A retired legal counselor writes a novel hoping to find closure for one of his past unresolved homicide cases and for his unreciprocated love with his superior - both of which still haunt him decades later.
Juan José Campanella
A married couple are faced with a difficult decision - to improve the life of their child by moving to another country or to stay in Iran and look after a deteriorating parent who has Alzheimer's disease.
On the brink of the new Millennium in the bustling City of Mexico, one horrible car accident intertwines inextricably the lives of three perfect strangers. Octavio, a rebellious adolescent who is secretly in love with his sister-in-law, dreams of escaping his miserable life, and for this reason, he enters reluctantly the obscure world of dog fighting with his lethal dog Cofi. And then unexpectedly, Valeria, a stunning woman and famous supermodel, will cross paths with Octavio, while in the meantime, her pampered little dog Richie manages to vanish into thin air in the confined space of her apartment. Lastly, Chivo, an ex-guerrilla vagabond, after abandoning his little daughter, unable to make up for lost time, he channels his love to the city's strays and a mortally wounded Rottweiler. In the end, even though all the weary characters, men and beasts, wish for a bright future, in this life-changing journey in the pursuit of love, sometimes infidelity, sin and death can get in the way. Written by
Narrowly avoided being banned in the UK due to the country's strict laws about abusing animals in film. Director Alejandro G. Iñárritu managed to persuade the British Board of Film Classification that the dogfight sequences were all simulated and his film was subsequently passed uncut. See more »
When the industrial is murdered by El Chivo in the restaurant, peasants are seen walking in the street. One of them is a woman with sunglasses. That same woman appears at El Chivo's ex-wife's funeral. See more »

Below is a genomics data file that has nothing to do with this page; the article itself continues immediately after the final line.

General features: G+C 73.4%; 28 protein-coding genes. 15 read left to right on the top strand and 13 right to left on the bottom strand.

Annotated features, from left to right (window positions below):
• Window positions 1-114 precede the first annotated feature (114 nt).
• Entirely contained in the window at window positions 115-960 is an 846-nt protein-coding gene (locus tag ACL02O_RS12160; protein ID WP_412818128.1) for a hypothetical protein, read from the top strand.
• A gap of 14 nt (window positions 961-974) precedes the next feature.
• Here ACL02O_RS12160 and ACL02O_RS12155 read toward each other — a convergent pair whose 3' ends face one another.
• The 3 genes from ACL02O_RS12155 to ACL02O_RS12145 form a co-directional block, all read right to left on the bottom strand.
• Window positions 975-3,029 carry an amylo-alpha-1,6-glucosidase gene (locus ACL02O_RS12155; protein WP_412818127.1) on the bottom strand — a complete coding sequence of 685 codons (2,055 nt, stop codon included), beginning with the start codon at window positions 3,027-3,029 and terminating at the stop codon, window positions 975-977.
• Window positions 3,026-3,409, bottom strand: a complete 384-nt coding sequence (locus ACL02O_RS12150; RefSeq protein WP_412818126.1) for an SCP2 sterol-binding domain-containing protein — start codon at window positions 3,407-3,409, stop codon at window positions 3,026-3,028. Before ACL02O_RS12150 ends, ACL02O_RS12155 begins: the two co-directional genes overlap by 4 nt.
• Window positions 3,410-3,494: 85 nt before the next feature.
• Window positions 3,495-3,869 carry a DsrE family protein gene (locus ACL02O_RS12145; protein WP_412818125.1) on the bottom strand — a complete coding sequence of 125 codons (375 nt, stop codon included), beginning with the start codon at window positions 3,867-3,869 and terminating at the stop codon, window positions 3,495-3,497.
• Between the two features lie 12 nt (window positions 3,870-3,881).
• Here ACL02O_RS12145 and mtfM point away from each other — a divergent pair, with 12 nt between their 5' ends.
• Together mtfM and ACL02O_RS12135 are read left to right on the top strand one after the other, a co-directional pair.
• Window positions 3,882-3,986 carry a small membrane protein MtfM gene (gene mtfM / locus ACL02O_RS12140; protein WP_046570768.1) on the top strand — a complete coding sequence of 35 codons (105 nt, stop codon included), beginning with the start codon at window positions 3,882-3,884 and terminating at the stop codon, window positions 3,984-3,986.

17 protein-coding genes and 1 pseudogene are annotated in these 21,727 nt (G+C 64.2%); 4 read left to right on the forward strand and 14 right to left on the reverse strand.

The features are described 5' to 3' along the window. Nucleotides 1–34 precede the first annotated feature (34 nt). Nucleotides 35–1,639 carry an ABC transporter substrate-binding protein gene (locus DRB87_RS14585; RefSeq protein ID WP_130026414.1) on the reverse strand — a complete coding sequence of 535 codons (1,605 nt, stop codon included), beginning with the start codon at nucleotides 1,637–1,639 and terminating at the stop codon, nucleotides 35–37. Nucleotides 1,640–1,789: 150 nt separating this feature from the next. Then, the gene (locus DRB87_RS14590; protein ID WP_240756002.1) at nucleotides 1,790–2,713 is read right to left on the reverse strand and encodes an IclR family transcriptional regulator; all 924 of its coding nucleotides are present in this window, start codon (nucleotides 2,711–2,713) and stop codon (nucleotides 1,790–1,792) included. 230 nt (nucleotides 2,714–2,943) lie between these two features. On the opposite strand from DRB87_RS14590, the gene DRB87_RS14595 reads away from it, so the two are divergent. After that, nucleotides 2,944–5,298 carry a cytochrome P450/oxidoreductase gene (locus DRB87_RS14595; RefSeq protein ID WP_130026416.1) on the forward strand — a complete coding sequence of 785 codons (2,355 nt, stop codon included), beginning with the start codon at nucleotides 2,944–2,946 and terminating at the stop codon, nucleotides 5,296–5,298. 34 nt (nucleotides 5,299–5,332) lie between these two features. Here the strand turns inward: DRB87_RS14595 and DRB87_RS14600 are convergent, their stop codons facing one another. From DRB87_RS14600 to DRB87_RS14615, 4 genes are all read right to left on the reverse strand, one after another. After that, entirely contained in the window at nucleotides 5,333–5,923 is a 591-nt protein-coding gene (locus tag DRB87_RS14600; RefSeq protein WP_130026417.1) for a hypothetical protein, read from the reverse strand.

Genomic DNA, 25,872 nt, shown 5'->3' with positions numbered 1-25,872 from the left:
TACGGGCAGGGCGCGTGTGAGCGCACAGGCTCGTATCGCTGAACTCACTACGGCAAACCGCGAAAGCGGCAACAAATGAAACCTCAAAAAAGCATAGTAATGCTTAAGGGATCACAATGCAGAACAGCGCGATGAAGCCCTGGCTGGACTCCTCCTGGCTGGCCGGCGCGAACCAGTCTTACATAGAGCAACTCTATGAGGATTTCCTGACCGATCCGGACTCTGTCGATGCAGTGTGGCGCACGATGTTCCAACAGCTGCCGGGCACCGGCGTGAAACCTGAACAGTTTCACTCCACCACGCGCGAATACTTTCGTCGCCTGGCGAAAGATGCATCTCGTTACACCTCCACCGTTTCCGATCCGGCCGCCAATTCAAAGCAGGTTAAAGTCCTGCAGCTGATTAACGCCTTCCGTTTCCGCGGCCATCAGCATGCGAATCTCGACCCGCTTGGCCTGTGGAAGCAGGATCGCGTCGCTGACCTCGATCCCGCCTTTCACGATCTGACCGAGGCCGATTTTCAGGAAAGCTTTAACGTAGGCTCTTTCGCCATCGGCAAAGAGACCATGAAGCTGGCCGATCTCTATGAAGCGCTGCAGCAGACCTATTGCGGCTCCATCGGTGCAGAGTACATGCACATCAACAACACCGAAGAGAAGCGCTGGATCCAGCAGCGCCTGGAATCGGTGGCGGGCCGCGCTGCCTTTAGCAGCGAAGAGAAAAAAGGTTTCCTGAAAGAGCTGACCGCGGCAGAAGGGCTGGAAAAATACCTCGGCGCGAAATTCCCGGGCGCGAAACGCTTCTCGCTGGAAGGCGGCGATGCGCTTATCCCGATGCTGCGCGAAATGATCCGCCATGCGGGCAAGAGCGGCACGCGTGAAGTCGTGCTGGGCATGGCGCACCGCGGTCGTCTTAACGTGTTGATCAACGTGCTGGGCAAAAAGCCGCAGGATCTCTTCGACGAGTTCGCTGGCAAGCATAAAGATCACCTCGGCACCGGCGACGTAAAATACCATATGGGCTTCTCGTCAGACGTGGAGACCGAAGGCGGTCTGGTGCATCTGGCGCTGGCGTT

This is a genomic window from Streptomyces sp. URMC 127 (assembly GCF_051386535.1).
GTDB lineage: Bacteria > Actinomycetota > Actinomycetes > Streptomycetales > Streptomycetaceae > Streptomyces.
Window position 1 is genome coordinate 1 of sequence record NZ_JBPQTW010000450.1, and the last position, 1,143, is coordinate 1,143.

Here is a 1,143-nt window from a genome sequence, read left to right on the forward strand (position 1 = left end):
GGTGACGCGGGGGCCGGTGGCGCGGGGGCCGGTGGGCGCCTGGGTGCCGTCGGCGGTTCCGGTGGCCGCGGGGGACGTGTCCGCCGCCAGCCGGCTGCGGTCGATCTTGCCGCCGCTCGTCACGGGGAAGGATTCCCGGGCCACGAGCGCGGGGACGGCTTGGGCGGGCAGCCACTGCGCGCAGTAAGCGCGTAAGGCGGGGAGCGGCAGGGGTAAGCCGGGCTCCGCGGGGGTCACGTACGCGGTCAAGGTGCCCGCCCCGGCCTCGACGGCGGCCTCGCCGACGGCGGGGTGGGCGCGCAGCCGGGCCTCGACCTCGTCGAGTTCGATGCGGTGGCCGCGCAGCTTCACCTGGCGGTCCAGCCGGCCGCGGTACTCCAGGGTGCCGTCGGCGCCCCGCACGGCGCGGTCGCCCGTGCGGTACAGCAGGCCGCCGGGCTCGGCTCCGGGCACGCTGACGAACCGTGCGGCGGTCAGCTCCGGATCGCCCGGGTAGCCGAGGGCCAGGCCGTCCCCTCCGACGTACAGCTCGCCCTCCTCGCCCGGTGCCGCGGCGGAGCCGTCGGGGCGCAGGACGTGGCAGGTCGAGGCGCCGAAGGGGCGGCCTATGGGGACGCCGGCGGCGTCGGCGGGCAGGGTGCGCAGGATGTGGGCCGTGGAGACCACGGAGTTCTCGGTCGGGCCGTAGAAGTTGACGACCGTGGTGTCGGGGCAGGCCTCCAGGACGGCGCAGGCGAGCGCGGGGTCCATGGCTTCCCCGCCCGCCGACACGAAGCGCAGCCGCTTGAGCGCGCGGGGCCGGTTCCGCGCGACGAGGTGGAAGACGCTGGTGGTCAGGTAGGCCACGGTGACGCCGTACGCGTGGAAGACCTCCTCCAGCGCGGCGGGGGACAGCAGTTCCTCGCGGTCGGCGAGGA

I'll be back around two, okay, hon?
If you never come back it's okay too, bastard.
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To Luciano: Because we also are what we have lost. Special Thanks to: "Abba, Pater" See more »
A masterpiece. Plain and simple. This picture transcends any language and culture, making us all be able to relate to each of its characters. I don't buy the comparison to Pulp Fiction or any other work. The disregard of chronological scene order and intertwining storylines have been occuring in films for years. Its done for effect here, is all.
Alejandro Inarritu simply lets his actors take over and finishes off a puzzle that is almost complete as a result of the writing and acting. Not to denigrate his work, of course. After all, the ability to trust your actors and let them work is key to being a great director. BTY, more films need to be made in Mexico City, the largest in the world.
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